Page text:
In pair-wise regression analyses, presence of LAP and PR were strongly associated with RevTPDART and RevTPDART≥3%, irrespective of the covariate. For RevTPDART, linear regression beta coefficients ranged from 3.08 to 3.82 for LAP (all p values ≤0.001) and from 3.17 to 3.75 for PR (all p values <0.001). For RevTPDART≥3%, odd sratios ranged from 2.9 to 4.3 for LAP (all p values <0.001) and from 1.8 to 2.3 for PR (p values ranged from 0.002 to 0.006). Pair-wise regression analyses using SDSART and SDSART≥3 yielded similar results. SC was not associated with RevTPDART, RevTPDART≥3%, SDSART, or SDSART≥3 in any pair-wise regression model. In multivariable regression analyses (Tables 2 and and3),3), presence of LAP and PR were robustly associated with RevTPDART (p=0.004 for LAP and 0.001 for PR), SDSART (p=0.004 for LAP and 0.007 for PR), RevTPDART≥3% (OR=69.4, p=0.012 for LAP; OR=27.4, p=0.013 for PR), and SDSART≥3 (OR=15.3, p=0.023 for LAP; OR=27.4, p=0.036 for PR). SC showed no independent association with measures of myocardial hypoperfusion.
Consensus interpretation identified 18 with LAP, 21 with PR, and 21 plaques with SC. Inter-reader agreement was found in 42 cases for LAP (86%), 39 cases for PR (80%) and 44 cases for SC (90%).
In this study we demonstrated a novel relationship between coronary artery plaque morphology and myocardial hypoperfusion. In severely stenotic plaques, noninvasive detection of LAP and PR – 2 vulnerable plaque features linked to risk of acute coronary syndrome – was highly associated with increased myocardial hypoperfusion by quantitative MPI. Severe stenoses from plaques without LAP and PR produced low amounts of myocardial hypoperfusion. Importantly, these strong relationships were found despite no measurable difference in stenosis severity and after adjusting for plaque location.
A handful of prior studies have evaluated the interaction between plaque composition and myocardial hypoperfusion. Lin et al. reported that presence of partially calcified plaque predicted ECG findings of inducible ischemia during exercise treadmill testing . Bauer, et al. showed that non-calcified plaque volume on CCTA was associated with reversible myocardial hypoperfusion . More recently, van Velzen et al. found that patients with ≥3 mixed plaques on CCTA were more likely to demonstrate reversible myocardial hypoperfusion on SPECT-MPI . Our work is the first to extend these observations to the level of the individual coronary artery plaque. In doing so, we found that the presence of either LAP or PR identified virtually all plaques responsible for significant myocardial hypoperfusion. Importantly, LAP and PR are binary features with strict definitions that can be rapidly assessed, augmenting their appeal for clinical use.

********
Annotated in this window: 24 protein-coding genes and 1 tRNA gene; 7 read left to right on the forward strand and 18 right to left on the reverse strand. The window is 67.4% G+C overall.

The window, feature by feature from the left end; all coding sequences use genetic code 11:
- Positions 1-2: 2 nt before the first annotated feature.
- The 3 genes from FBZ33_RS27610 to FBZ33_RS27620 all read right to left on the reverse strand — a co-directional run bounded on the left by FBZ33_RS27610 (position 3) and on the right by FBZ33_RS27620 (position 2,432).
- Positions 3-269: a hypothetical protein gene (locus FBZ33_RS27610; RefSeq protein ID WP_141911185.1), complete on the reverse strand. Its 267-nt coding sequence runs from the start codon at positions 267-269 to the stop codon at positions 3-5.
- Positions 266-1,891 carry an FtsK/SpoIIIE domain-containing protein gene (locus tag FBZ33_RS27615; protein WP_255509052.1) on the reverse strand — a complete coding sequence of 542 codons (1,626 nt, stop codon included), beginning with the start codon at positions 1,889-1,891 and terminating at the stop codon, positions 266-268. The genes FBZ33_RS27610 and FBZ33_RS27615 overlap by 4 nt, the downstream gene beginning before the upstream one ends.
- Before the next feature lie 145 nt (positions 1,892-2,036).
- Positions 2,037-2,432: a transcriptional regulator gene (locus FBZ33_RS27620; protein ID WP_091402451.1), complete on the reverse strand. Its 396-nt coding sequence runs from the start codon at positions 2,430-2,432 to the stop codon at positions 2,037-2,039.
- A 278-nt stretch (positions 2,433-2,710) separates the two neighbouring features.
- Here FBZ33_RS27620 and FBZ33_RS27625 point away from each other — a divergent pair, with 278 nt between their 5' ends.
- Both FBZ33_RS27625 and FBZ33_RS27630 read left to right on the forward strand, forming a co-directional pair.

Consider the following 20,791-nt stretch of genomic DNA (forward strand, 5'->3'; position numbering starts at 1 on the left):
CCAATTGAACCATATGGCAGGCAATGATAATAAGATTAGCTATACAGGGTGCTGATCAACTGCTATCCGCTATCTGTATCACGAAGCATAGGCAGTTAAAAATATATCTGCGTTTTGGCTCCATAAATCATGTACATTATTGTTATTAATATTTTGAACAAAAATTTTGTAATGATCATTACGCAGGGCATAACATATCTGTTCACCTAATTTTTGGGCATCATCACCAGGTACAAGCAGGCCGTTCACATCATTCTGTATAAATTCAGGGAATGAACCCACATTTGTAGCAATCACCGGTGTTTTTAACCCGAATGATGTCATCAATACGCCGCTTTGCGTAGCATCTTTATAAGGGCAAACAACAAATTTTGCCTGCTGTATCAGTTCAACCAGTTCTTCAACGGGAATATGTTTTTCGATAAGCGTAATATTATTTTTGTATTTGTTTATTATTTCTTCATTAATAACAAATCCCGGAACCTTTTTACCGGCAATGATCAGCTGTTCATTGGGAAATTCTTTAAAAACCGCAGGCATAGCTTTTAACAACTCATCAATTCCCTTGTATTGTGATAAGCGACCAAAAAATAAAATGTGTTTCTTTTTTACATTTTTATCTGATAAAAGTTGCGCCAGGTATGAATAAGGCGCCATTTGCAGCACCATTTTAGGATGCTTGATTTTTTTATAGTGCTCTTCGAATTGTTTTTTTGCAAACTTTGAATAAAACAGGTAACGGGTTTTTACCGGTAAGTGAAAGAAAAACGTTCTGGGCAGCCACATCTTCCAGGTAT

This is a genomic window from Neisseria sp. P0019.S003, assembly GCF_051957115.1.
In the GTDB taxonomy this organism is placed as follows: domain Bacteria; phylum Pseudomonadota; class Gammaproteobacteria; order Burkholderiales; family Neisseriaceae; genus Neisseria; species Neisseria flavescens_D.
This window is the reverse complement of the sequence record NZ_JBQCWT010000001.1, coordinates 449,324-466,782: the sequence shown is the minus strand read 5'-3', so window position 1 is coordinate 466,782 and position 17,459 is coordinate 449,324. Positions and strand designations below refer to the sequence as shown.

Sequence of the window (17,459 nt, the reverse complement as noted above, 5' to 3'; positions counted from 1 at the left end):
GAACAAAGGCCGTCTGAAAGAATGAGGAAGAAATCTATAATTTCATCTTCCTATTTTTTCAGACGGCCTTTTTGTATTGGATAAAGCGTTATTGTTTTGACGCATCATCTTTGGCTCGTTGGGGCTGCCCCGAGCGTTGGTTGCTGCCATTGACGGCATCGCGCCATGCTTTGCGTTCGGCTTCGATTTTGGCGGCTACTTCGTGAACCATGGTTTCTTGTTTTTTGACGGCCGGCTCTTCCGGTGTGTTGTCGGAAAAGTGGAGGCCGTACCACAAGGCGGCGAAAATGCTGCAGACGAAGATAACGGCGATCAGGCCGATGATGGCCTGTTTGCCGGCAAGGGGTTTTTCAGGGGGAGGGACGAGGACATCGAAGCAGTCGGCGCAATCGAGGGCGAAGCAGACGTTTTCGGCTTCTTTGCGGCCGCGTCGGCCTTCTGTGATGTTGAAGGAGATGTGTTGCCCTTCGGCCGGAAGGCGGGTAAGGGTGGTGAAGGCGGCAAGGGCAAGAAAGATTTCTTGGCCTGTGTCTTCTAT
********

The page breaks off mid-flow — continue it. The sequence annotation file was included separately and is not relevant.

Several potential explanations for the observed relationship between LAP, PR, and myocardial hypoperfusion should be considered. Severe stenoses containing either of these 2 features might have been present in coronary arteries that harbored greater endothelial dysfunction, supplied a larger extent of myocardium, had more extensive downstream atherosclerotic burden, were affected by microvascular disease, or possessed some combination of these factors. By limiting our evaluation to patients with focal severe stenosis in the proximal or mid-segment of a major coronary artery, we intended to reduce the variability in amount of affected myocardial territory and to lessen the impact of diffuse disease; nevertheless, contribution from these mechanisms could not be fully excluded. The possibility that LAP and PR may be markers of endothelial dysfunction should be considered. LAP has been correlated to the presence of a lipid or necrotic plaque-core [6,20,21], which forms from oxidative endothelial damage and is direct evidence of arterial wall injury [22,23]. LAP is intimately tied to concurrent presence of PR [24,25] and has been associated with reduction in local coronary artery blood flow attributed to endothelial dysfunction in intermediately-stenotic plaques .
Presence of SC did not predict increased myocardial hypoperfusion in our study. This finding parallels the work by Motoyama et al. that first demonstrated an independent relationship between SC and acute coronary syndrome, where SC had the lowest positive and negative predictive values (77% and 65%, respectively) when compared to LAP and PR . Although yet to be proven, it is possible that SC occurs during both adverse remodeling and stabilization of coronary arterial plaque, negating its usefulness as a marker of increased arterial dysfunction.